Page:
There are limitations to these selection approaches to foreign qualification recognition. Some critics might argue that selecting immigrants based on employers’ preferences could reduce immigrant diversity and lead to an unfair preference for immigrants from developed, Western, English- or French-speaking countries. Such an approach could also sever the link between responsibility for selection and integration, as employers play no role in their employees’ long-term integration into Canada.
In addition, it should be noted that the economic immigration stream is just one of Canada’s three main categories of immigrants. Indeed, in 2011, only 64,353 people were admitted to Canada as principal applicants under economic class programs, representing 25.8% of the total number of permanent residents admitted that year (248,660). The other 74.2% of immigrants were spouses and dependants of economic class principal applicants (36.9%), family class immigrants (22.7%), refugees (11.2%) and others (3.3%). Since more than half of Canada’s newcomers are admitted to the country on grounds other than economic, no amount of modification to the economic classes will eliminate foreign qualification recognition issues for many immigrants. As long as other streams of immigration exist (such as the refugee and family class immigrant streams), and principal applicants are accompanied to Canada by their families, there will be a continuing need to assess and recognize the qualifications that newcomers bring to this country.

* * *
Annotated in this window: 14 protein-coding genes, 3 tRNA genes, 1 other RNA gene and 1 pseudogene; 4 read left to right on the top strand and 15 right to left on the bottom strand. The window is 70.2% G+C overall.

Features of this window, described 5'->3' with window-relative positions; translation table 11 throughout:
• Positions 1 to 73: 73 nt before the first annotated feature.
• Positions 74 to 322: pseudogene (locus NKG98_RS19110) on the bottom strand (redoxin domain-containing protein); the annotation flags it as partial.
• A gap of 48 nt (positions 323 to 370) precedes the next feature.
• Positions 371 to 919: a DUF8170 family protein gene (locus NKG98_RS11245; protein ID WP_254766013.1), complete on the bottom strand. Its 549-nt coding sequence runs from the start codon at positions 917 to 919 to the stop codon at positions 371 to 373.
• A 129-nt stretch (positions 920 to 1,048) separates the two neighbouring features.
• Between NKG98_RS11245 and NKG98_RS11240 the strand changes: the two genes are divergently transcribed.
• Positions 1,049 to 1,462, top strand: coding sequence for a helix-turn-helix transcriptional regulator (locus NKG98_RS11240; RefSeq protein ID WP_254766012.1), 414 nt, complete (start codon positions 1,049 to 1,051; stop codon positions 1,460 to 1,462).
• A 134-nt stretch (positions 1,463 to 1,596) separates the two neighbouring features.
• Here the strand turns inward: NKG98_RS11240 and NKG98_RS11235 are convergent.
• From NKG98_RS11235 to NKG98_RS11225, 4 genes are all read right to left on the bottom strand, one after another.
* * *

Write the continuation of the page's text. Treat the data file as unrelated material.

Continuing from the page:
The decades-long decline in the economic circumstances of recent Canadian immigrants is not in question - today’s immigrants are not doing as well as earlier generations of immigrants to Canada. The failure of Canadian institutions and governments to ensure the fair and efficient recognition of the qualifications newcomers bring to this country is just one of several potential explanations for this trend. At the same time, jurisdictional and other complexities make improving foreign qualification recognition a formidable task.
The federal and provincial governments have put various programs in place, aiming to better inform immigrants about qualification recognition before they emigrate and to assist them upon arrival in Canada. In addition, the federal and provincial governments are making greater use of Canadian experience and education in immigration programs, such as the Canadian Experience Class and provincial nominee programs, which may facilitate better economic outcomes for immigrants. Monitoring these initiatives will help to inform future policies.
However, because a high percentage of immigrants are not specifically selected for their economic potential, pressure to improve foreign qualification recognition and economic outcomes for newcomers will persist.
* This is a revised version of Recognition of the Foreign Credentials of Immigrants, prepared by Penny Becklumb and Sandra Elgersma of the Library of Parliament. [ Return to text ]
† Library of Parliament Background Papers provide in-depth studies of policy issues. They feature historical background, current information and references, and many anticipate the emergence of the issues they examine. They are prepared by the Parliamentary Information and Research Service, which carries out research for and provides information and analysis to parliamentarians and Senate and House of Commons committees and parliamentary associations in an objective, impartial manner. [ Return to text ]